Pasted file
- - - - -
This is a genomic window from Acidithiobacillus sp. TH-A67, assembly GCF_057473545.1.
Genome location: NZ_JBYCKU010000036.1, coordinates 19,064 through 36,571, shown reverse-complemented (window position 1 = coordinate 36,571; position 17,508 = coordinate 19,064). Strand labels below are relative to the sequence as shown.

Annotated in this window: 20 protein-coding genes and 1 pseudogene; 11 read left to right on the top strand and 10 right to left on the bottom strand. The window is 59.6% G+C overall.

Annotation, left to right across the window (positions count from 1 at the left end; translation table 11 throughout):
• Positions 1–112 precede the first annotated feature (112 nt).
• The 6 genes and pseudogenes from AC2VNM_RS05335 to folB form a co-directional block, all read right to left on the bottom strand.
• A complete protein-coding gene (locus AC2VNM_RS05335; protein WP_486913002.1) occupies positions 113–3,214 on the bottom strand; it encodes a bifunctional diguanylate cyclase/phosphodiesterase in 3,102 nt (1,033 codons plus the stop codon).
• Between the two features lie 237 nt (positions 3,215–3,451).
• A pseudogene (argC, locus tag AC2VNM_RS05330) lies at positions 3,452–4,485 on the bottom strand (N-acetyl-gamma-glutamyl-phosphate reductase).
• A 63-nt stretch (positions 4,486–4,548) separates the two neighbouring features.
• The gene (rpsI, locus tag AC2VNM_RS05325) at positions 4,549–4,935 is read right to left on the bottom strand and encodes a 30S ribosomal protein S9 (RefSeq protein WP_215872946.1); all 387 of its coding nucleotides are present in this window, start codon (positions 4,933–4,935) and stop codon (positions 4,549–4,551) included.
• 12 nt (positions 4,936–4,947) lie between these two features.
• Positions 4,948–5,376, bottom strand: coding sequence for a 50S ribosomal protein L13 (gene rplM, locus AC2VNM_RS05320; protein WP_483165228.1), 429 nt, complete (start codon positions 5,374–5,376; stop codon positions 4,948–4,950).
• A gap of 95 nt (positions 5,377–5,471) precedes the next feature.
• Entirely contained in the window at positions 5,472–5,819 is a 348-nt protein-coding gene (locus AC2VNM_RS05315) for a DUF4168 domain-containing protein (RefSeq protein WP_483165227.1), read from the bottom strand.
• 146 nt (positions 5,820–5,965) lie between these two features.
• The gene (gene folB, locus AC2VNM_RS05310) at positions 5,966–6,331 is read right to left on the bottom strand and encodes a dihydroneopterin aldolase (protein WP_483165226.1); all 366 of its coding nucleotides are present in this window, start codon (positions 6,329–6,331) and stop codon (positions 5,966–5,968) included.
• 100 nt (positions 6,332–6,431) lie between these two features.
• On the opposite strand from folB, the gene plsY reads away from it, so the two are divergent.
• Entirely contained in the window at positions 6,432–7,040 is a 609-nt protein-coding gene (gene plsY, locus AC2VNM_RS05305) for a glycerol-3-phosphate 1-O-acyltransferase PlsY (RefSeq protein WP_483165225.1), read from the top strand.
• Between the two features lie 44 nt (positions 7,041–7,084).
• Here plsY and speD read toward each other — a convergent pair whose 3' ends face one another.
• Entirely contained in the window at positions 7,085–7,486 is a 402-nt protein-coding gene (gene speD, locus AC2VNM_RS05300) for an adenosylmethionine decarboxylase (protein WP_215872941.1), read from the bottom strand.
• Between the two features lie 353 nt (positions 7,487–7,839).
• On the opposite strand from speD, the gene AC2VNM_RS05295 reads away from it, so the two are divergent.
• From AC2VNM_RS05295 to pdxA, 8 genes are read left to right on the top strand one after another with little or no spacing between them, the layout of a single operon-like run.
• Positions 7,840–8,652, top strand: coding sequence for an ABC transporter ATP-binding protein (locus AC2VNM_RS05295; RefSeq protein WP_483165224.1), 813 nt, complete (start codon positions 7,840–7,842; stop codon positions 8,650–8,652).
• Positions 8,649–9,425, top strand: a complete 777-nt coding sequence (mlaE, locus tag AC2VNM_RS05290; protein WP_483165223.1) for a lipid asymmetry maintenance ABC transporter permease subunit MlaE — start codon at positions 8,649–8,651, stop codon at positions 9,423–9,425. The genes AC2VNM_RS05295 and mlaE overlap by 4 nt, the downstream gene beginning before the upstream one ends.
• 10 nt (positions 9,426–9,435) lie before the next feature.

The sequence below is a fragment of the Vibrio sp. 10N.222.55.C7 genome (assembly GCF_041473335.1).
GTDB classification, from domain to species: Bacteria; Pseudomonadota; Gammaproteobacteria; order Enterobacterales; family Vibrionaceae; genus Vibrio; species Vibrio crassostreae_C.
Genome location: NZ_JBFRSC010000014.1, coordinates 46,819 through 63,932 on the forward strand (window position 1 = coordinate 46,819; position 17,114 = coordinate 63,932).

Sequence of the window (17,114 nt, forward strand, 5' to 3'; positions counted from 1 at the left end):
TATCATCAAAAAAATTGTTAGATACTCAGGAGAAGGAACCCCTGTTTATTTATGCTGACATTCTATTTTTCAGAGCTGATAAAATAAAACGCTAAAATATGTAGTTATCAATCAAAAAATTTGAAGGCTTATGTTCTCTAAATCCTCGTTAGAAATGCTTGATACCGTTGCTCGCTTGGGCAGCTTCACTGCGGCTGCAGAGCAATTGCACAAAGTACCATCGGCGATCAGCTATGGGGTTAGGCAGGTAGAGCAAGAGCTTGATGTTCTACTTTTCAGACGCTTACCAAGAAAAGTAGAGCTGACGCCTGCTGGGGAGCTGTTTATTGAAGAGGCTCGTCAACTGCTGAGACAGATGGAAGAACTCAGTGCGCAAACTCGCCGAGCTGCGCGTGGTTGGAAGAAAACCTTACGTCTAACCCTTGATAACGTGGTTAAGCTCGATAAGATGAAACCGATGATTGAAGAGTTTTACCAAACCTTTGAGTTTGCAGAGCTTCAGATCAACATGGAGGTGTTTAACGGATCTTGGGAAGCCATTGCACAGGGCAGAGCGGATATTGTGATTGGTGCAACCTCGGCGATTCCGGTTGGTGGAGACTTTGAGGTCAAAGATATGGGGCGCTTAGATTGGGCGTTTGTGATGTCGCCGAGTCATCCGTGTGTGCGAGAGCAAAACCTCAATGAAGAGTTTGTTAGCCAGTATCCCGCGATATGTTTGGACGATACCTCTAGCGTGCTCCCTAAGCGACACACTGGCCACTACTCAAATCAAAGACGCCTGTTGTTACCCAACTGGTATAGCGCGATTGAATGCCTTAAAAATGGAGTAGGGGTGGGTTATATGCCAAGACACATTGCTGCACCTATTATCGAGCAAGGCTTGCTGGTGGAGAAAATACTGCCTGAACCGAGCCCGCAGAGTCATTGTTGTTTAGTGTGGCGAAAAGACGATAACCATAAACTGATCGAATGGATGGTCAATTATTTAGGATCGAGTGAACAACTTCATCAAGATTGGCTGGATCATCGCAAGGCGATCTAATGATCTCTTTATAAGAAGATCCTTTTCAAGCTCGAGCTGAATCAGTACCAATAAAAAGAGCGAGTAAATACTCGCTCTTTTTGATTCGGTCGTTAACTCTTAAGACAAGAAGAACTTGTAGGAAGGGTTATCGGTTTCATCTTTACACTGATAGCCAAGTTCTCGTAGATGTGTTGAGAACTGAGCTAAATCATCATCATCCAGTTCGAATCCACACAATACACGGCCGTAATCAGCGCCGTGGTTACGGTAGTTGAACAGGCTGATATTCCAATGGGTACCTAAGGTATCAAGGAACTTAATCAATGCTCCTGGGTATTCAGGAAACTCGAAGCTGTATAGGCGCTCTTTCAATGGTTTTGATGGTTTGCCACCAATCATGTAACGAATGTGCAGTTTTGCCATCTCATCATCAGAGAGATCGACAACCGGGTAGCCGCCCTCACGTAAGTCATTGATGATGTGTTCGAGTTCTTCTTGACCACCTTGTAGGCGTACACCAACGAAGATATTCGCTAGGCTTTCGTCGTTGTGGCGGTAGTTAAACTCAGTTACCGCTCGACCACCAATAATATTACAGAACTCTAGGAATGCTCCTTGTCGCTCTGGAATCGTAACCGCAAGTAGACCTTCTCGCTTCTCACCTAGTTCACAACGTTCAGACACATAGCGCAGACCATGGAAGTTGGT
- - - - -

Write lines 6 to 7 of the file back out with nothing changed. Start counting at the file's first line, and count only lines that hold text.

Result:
• The 6 genes and pseudogenes from AC2VNM_RS05335 to folB form a co-directional block, all read right to left on the bottom strand.
• A complete protein-coding gene (locus AC2VNM_RS05335; protein WP_486913002.1) occupies positions 113–3,214 on the bottom strand; it encodes a bifunctional diguanylate cyclase/phosphodiesterase in 3,102 nt (1,033 codons plus the stop codon).